Seedless Thompson grapes are one of the most popular grape varieties and are usually the kind of grapes sold in grocery stores. Thompson grape vines are heavy producers, yielding 20 to 30 clusters of pale-green grapes per vine. Because the Thompson grape vine is such a vigorous grower and fruit producer, proper pruning is essential to keeping the vine healthy and productive. Many different pruning methods exist for grape vines, but the “four-cane Kniffen method” is the easiest. Prune your Thompson grape vine in late winter or early spring, or in mid-winter when the canes have hardened, if you’re performing heavier pruning.
Select two canes on each side of the main vine that are the healthiest young canes. Tie colored yarn onto the canes to mark them.
Clip back the selected canes if necessary so that they have no more than 20 buds each. Make clean cuts when you’re pruning the vine.
Remove the other canes, leaving the selected ones intact on the vine. Cut the other canes back to the main vine, but leave 10 or 12 short spurs, or two buds, on either side of the trunk for growing the following year’s canes.
Prune away all watersprouts or “watershoots” growing from the base of the main vine. Cut away any canes that are more than 1-year-old.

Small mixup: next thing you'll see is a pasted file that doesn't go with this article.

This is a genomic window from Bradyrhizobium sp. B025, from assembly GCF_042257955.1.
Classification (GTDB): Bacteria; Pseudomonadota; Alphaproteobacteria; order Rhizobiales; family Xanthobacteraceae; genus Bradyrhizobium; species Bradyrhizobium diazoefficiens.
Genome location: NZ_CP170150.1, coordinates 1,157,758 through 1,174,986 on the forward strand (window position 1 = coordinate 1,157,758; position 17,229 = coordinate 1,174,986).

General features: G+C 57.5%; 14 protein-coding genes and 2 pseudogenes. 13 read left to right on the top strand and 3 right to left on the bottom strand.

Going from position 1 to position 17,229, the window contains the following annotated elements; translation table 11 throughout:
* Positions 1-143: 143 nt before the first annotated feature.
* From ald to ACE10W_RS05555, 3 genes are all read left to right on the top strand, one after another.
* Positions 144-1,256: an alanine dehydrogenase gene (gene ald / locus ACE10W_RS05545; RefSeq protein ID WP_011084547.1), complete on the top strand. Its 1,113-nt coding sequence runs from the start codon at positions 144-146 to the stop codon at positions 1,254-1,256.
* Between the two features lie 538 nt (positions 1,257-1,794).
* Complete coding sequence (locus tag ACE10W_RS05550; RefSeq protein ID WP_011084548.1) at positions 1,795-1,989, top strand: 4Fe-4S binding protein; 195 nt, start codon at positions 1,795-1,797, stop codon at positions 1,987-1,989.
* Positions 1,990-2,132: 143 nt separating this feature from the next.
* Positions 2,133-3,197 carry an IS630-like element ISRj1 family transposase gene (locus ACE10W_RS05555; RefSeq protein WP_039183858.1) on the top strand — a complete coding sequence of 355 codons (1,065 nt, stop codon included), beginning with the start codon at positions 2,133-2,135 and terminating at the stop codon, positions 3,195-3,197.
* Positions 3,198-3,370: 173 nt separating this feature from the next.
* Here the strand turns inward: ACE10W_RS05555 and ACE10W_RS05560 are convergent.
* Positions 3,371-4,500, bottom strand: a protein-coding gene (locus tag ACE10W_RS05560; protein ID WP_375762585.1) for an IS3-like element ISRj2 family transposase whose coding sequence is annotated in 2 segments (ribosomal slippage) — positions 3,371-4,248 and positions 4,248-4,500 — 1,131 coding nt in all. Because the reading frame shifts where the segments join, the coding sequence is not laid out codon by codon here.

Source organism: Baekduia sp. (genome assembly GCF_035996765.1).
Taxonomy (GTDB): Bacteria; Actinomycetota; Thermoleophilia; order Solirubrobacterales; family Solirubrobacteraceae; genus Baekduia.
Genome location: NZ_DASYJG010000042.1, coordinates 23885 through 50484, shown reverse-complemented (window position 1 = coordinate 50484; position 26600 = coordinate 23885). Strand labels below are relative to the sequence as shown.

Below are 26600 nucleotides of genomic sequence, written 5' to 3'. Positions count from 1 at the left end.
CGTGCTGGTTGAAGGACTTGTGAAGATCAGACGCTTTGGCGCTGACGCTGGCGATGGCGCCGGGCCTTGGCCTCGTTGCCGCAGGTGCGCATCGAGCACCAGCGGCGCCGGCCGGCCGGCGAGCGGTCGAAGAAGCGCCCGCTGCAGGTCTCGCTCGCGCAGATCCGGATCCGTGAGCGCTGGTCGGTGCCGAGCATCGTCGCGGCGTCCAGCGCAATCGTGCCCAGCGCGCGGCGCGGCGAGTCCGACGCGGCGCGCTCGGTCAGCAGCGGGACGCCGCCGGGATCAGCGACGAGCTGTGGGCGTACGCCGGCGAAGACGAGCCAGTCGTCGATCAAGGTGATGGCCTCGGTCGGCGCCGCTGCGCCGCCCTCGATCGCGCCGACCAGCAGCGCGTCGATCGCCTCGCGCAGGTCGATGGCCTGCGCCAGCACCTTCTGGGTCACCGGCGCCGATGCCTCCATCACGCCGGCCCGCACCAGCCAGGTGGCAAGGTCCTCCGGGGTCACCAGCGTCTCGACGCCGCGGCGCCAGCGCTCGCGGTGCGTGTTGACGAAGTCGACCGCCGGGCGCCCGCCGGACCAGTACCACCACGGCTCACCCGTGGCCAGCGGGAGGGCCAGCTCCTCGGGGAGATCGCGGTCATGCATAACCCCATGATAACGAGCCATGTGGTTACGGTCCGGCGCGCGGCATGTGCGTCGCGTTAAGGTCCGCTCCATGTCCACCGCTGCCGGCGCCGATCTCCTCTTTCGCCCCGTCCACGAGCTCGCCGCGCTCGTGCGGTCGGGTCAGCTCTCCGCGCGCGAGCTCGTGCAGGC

Prune away and destroy any diseased fruit, canes or leaves, especially if your grape vine is infected with a fungal disease. Be sure to disinfect your pruning tools before and after pruning diseased vines.
Things You Will Need
- Colored yarn
- Pruning shears
- Keep in mind that most viable grapes grow from 1-year-old buds on young canes. By pruning away all the older canes and keeping the vine with a limited amount of canes, your fruit quality will increase, along with the vine's health and growth.
- Don't prune your Thompson grape vine too late in the spring. Aim for pruning while the vine is dormant so that the pruning cuts don't ooze sap that could attract insects and other pests.